References and Selected Annotated Bibliography:
Audley-Charles, M.G. (1982). Geologic History of the Region of Wallace's Line. In T.C. Whitmore (ed.) (1981). Wallace's Line and Plate Tectonics. Clarendon Press, Oxford.
Audley-Charles, M.G. (1988). Evolution of the Southern Margin of Tethys (North Australian Region) from Early Permian to late Creataceous. In M.G. Audley-Charles & A. Hallam (eds.) (1988). Godwana and Tethys. Geological Society Special Publication No. 37. Oxford University Press, Oxford.
Benzie, John A. H. (1999). Genetic structure of coral reef organisms: ghosts of dispersal past. American Zoologist. 39:131-45. The data on gene flow in corals of southeast Asia "suggests that present patterns of genetic variation in the Indo-Pacific have resulted from highly pulsed dispersal events associated with range expansion during interglacial periods. Thus, population genetic structure appears to be dominated by events associated with global climate change and sea level fluctuation during the last 1-3 million years, rather than vicariant geological events in the early Caenozaic. Regional speciation outside the tropical Indo-West Pacific and movement of these species into that region may have played a more important role in producing diversity in that region than traditionally recognised."
Burrett, C., Duhig, N. Berry, R. &Varne, R. (1991). Asian and South-western Pacific Continetal Terranes Derived from Gondwana, and Their Biogeographic Significance. In P.Y. Ladiges, C.J. Humphries & L.W. Martinelli (eds.) (1991). Austral Biogeography. CSIRO, Australia.
Hooijer, D.A. (1975).Quartenary mammals west and east of Wallace's Line. Neth. J. Zool. 25:46-56.
McManus, J.W. (1985).Marine speciation, tectonics, and sea-level changes in southeast Asia. Proceedings of the 5th International Coral Reef Congress, Tahiti. 4:133-138. McManus states that the "high diversity in land and sea is a result of three major factors: the overlap of independently evolved species ranges (Asian and Australian biotas, separated by the Wallace line), high rates of local speciation, and differentially high survival among temporally and spatially heterogeneous habitats."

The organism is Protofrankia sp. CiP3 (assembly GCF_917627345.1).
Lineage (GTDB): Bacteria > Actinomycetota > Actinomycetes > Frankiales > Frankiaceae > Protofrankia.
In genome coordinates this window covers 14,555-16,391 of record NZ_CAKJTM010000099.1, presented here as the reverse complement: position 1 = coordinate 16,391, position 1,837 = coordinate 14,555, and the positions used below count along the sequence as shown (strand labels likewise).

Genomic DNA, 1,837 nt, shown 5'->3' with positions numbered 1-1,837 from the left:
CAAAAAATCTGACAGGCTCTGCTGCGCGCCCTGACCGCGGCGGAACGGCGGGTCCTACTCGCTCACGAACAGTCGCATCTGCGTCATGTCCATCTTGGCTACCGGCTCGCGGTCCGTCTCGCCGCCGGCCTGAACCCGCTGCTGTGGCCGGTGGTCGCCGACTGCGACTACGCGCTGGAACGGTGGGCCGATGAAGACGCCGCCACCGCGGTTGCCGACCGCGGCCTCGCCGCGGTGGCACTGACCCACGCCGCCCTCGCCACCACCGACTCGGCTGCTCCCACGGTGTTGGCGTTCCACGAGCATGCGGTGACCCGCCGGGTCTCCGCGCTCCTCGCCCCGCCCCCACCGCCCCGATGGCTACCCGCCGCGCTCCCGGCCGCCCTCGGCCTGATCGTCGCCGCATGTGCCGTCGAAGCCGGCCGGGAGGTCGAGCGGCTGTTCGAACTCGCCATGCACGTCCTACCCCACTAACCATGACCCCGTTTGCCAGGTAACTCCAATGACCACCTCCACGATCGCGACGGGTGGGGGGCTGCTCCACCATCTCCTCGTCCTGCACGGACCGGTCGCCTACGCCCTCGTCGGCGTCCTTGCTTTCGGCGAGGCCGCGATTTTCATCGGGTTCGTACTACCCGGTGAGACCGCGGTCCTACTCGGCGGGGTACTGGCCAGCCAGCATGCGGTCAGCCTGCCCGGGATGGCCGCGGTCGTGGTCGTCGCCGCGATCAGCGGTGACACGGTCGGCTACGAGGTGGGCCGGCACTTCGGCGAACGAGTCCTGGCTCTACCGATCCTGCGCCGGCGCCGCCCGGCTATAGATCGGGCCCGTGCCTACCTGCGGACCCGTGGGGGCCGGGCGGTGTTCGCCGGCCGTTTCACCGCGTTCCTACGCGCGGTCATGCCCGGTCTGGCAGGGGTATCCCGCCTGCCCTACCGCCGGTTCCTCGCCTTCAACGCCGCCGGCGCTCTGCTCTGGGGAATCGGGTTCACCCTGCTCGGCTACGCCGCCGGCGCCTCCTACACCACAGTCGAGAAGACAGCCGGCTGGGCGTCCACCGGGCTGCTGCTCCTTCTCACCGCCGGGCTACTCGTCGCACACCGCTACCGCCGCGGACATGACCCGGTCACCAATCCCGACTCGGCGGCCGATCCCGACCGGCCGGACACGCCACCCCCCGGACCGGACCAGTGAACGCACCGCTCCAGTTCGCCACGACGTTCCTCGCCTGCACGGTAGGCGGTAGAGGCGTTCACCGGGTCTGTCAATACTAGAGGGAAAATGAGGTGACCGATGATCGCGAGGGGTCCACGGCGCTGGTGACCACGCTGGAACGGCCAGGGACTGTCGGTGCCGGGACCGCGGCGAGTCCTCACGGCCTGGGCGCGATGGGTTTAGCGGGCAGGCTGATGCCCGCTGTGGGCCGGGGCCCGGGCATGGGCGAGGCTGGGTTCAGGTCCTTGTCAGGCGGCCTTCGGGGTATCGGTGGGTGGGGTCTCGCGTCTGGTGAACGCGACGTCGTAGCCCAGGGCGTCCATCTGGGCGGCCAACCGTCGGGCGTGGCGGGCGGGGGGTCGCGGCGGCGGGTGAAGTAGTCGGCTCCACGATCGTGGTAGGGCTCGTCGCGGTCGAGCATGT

National Geographic (1998).Millenium in Maps:Physical Earth. National Geographic Society, Washington D.C. March 1998.
Scotese, C.R. Paleomap project. Univ. of Texas at Austin. http://www.scotese.com/indianim.html. The Paleomap Project has created online animations of the movement of continents over the last 200 million years.
Severin, Timothy. The Spice Islands Voyage: The Quest for Alfred Wallace, the Man Who Shared Darwin's Discovery of Evolution. Caroll & Graf. 1998. The author gives a description of Alfred Wallace's travels through Indonesia, and - retracing Wallace's journey - he discusses the differences that have occurred over the last hundred years.
Oosterzee, Penny. Where Worlds Collide: The Wallace Line. Ithaca, N.Y.: Cornell
University Press. 1997. The author gives evidence for the formation of the Wallace
Line. She provides historical information on his travels and his systematic
evidence for evolution and biogeography. She also gives a very thorough description
of the plate tectonics involved in bringing the previously separated regions
of Asia and Australia together, and the volcanic activity that resulted in many
of the islands of that region.
Veevers, J.J., and R.C. Tewari, eds. Gondwana master basin of peninsular India between Tethys and the interior of the Gondwanaland province of Pangea. Boulder, Colo: Geological Society of America, 1995. Science Library: QE571 .G66 1995.
Wallace, Alfred Russel (1859). On the Zoological Geography of the Malay Archipelago. Ibis 1:449-54
Wallace, Alfred Russel (1869). The Malay Archipelago: The Land of the Orang-utan and the bird of paradise. Macmillan, London
Wallace, Alfred Russel (1876). The Geographical Distribution of Animals, Vol. 1. Macmillan, London.
Wilkinson, C.R. et al. (1993). Status of coral reefs in southeast Asia: threats and responses. In: Global Aspects of Coral Reefs: Health, Hazards, and History. Univ. of Miami, Rosenthal School of Marine and Atmospheric Science. p.p. J33-39. The authors predict that there will be a complete destruction of southeast Asian coral reefs by 2030. This will be a result of anthropogenic stresses in the form of pollution, sedimentation, and direct coral destruction. These stresses will get much worse as populations in this area continue to rise.